Background: The best treatment options for binge-eating disorder are unclear. Purpose: To summarize evidence about the benefits and harms of psychological and pharmacologic therapies for adults with binge-eating disorder. Data sources: English-language publications in EMBASE, the Cochrane Library, Academic OneFile, CINAHL, and ClinicalTrials.gov through 18 November 2015, and in MEDLINE through 12 May 2016. Study selection: 9 waitlist-controlled psychological trials and 25 placebo-controlled trials that evaluated pharmacologic (n = 19) or combination (n = 6) treatment. All were randomized trials with low or medium risk of bias. Data extraction: 2 reviewers independently extracted trial data, assessed risk of bias, and graded strength of evidence. Data synthesis: Therapist-led cognitive behavioral therapy, lisdexamfetamine, and second-generation antidepressants (SGAs) decreased binge-eating frequency and increased binge-eating abstinence (relative risk, 4.95 [95% CI, 3.06 to 8.00], 2.61 [CI, 2.04 to 3.33], and 1.67 [CI, 1.24 to 2.26], respectively). Lisdexamfetamine (mean difference [MD], -6.50 [CI, -8.82 to -4.18]) and SGAs (MD, -3.84 [CI, -6.55 to -1.13]) reduced binge-eating-related obsessions and compulsions, and SGAs reduced symptoms of depression (MD, -1.97 [CI, -3.67 to -0.28]). Headache, gastrointestinal upset, sleep disturbance, and sympathetic nervous system arousal occurred more frequently with lisdexamfetamine than placebo (relative risk range, 1.63 to 4.28). Other forms of cognitive behavioral therapy and topiramate also increased abstinence and reduced binge-eating frequency and related psychopathology. Topiramate reduced weight and increased sympathetic nervous system arousal, and lisdexamfetamine reduced weight and appetite. Limitations: Most study participants were overweight or obese white women aged 20 to 40 years. Many treatments were examined only in single studies. Outcomes were measured inconsistently across trials and rarely assessed beyond end of treatment. Conclusion: Cognitive behavioral therapy, lisdexamfetamine, SGAs, and topiramate reduced binge eating and related psychopathology, and lisdexamfetamine and topiramate reduced weight in adults with binge-eating disorder. Primary funding source: Agency for Healthcare Research and Quality.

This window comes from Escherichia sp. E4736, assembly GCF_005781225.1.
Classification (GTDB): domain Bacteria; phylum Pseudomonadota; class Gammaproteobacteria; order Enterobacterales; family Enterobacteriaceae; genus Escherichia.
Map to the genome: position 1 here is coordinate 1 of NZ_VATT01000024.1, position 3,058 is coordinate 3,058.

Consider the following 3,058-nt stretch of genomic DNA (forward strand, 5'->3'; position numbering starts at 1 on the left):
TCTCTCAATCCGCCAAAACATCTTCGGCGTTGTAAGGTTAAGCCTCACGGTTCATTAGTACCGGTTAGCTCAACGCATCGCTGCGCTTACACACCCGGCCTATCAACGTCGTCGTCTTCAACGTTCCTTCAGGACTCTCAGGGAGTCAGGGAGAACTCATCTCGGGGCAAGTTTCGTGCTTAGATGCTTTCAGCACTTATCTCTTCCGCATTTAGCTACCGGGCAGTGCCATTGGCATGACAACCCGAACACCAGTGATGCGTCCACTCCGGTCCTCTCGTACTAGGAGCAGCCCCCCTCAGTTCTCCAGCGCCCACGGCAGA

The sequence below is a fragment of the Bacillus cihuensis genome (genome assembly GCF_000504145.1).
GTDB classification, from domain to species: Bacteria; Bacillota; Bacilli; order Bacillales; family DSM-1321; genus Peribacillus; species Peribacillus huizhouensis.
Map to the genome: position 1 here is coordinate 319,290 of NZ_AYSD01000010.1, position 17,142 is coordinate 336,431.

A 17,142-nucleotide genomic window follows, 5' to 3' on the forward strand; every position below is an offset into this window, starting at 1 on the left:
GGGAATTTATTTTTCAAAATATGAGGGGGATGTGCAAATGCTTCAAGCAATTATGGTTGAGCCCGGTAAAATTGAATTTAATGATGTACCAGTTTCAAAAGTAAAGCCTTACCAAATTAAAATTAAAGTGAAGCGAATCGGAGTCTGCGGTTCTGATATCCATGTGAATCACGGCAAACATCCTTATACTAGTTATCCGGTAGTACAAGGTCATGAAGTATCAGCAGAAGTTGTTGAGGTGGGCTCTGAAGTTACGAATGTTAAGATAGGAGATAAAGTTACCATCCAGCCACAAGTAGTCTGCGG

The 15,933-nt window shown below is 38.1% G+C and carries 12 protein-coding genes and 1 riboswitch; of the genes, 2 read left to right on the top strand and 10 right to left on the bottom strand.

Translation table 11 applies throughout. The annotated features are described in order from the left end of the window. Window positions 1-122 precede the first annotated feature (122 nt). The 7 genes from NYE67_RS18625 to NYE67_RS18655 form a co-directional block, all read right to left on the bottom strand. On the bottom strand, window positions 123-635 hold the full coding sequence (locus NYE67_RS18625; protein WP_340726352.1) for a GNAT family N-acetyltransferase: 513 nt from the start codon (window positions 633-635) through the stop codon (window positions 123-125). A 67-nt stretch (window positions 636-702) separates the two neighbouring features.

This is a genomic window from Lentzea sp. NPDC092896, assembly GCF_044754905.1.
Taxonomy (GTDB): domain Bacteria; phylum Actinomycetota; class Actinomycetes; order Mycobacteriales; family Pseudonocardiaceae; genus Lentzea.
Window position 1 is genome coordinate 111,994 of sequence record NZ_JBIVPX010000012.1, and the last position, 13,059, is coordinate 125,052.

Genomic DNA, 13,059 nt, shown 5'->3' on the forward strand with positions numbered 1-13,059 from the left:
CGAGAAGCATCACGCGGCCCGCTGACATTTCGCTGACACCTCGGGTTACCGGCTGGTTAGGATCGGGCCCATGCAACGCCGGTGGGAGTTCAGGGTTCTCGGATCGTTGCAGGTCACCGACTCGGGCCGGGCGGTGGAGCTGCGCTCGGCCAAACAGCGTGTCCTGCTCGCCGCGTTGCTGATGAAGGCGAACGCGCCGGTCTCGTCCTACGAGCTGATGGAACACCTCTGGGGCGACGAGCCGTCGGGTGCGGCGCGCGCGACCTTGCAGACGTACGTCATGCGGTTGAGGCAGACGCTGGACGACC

Article